Gotham – An “Originless” Origin Series


If we ever had to invent a word for Gotham, it would be “originless.”  Why?  Well, it’s pretty clear.  When the show was still in the works, it was set up as a pre-Batman series chronicling the events of Gotham City before the era of the Dark Knight.  The focus was supposed to be on Jim Gordon before he became the stoic white knight top cop we know today.  As the show progressed through Season 1, we saw the introductions of multiple villains from Batman’s rogues gallery, when most of them had yet to don the guise of their future selves.  The misstep in this strategy soon reared its ugly head.

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Problem #1: If the focus is on Gordon, why would you need younger versions of established villains to hold up your story?  Problem #2: The show’s creators never gave us a reason as to why the origins of these characters were so compelling.  Hence, I have coined the term “originless” for this show.  The writers give backstories — reasons, motivations, and grievances — to what are powerful entities in Batman’s lore, but always fall short or neuters them to second-rate or, in some cases, third-rate characters.

Nothing could be more apparent than what we saw in “The Last Laugh“, where Jerome turned out to be a pawn in a bigger plan.  Yes, I was ecstatic that Jerome didn’t turn out to be the Joker.  But I was also extremely saddened that the people behind Gotham rewrote the Joker as someone who copied his signature insanity from a random criminal.  The Joker does not get inspired, he does the inspiring.

RELATED > Please Don’t Introduce the Joker

What were the writers thinking?  I’m sure this angered a lot of devout Batman fans.  The Joker’s identity is as original as Batman’s.  In fact, if there was ever going to be some type of motivation or inspiration for the Clown Prince of Crime, it should be from the Dark Knight.  Various past Joker stories have always played with the notion that Batman may have created his own arch-nemesis.  And that’s also why you can’t introduce even a hint of the Joker on Gotham.  The idea of Batman in Bruce’s mind hasn’t even formed yet.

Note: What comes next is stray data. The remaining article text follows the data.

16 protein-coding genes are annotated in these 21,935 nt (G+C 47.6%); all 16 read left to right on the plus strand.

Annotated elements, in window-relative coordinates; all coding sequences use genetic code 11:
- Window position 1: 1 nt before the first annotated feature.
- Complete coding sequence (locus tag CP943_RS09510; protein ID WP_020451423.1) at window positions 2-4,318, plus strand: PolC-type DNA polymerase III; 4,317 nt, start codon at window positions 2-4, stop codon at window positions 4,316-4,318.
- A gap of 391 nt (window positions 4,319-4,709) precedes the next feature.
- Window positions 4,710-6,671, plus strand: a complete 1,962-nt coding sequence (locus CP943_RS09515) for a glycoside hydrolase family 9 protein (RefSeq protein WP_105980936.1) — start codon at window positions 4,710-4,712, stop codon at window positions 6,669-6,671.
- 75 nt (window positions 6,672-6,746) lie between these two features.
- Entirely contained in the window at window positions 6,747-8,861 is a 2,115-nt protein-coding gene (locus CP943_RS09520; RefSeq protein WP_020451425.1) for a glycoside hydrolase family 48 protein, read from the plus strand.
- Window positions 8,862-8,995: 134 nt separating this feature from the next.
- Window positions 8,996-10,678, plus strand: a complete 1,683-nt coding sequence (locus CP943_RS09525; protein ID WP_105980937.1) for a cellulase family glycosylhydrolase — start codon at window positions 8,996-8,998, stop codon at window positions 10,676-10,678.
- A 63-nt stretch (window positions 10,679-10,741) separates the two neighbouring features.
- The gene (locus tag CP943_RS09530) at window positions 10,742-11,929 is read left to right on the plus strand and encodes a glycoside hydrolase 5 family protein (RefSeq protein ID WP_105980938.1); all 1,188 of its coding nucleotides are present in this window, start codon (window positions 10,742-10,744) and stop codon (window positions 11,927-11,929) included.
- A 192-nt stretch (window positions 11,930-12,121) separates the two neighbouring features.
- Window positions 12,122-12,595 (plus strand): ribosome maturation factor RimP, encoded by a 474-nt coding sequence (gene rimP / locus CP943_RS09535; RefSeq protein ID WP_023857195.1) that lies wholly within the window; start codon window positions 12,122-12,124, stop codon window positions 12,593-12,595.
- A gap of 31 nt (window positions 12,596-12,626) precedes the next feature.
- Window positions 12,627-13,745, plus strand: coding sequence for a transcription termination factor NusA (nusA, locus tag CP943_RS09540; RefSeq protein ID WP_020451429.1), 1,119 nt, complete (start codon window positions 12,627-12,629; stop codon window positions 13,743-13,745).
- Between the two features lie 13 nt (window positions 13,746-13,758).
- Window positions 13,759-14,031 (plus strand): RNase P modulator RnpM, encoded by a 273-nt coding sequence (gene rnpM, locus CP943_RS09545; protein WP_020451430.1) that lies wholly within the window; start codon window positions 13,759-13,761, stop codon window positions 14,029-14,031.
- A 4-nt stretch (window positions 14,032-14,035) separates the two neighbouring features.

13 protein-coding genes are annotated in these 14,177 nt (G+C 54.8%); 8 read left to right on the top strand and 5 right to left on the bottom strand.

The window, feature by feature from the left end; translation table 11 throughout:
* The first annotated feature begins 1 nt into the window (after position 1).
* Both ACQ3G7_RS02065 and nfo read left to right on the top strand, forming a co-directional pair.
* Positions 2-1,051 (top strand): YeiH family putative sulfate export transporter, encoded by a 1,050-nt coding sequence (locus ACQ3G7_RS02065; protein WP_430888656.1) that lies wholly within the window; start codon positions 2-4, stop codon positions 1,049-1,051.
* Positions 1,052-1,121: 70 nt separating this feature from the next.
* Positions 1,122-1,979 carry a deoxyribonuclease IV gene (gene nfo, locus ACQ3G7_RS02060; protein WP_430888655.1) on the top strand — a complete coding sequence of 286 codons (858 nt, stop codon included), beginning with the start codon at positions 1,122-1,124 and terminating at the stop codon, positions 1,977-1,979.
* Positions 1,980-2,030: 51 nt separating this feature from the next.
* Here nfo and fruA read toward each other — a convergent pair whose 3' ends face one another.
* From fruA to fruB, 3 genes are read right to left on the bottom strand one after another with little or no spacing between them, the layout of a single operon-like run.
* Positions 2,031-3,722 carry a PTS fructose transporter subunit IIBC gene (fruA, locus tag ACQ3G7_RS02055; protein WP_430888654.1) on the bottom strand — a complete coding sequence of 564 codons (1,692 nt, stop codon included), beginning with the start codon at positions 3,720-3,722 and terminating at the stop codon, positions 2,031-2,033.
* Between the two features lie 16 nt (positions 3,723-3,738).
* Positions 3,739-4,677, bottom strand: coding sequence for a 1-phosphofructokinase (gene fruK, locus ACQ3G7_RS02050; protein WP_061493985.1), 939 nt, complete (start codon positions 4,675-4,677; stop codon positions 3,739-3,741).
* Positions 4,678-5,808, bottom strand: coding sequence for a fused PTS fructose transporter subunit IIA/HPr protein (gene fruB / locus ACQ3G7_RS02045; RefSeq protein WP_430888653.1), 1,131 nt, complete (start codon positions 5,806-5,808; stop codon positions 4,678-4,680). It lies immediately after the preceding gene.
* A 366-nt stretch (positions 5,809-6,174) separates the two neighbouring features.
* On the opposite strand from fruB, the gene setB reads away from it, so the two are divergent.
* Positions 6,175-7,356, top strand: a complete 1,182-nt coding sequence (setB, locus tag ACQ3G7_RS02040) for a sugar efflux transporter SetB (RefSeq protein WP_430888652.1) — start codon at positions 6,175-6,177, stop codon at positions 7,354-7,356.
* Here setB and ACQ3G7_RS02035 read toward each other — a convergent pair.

Of course, why should we even be this surprised.  We’ve seen this type of writing play out time and time again on the show.  Edward Nygma’s Riddler “origin” is now nothing more than someone who felt bullied and scorned.  So you’re telling me that Nygma now has a split personality because a girl rejected him and that’s the reason why he eventually becomes the Riddler?  There really is no depth to that story.

RELATED > The Riddle of Nygma’s Characterization

It doesn’t just end there.  The origin of the Scarecrow was also bastardized.  Jonathan Crane is now nothing more than a legacy villain — someone who is bad because daddy was bad.  In fact, from what we saw in “The Scarecrow“, Jonathan isn’t even the originator of his own fear toxin.  In a single episode, Gotham‘s writers basically took away Jonathan’s genius and compelling reason for why he became one of Batman’s most twisted enemies.

RELATED > Why Gerald Crane is a Bad Move

At this point in the series, the mantra “if you can’t do it right, don’t do it at all” should be ringing loud and clear to the writers.  Some of these origin stories need to be handled with care and finesse.  If that can’t be done, then concentrate on building your own mythology with original characters.  You don’t have to rely on established stories to keep the show going.  Explore Gotham City as its own character and how it molds Jim Gordon into the commissioner we all know and love.

Gotham City was already a decaying mess before Batman or even Gordon arrived.  There has to be a whole slew of stories the writers can mine that would make an excellent prequel.  Why the creatives haven’t done this is a mystery to me.  As of now, I’m just waiting to see what other characters will be destroyed in the coming weeks.

Fox’s Gotham airs on Mondays at 8:00PM EST.

Next: Catch up on Gotham with a review of The Last Laugh

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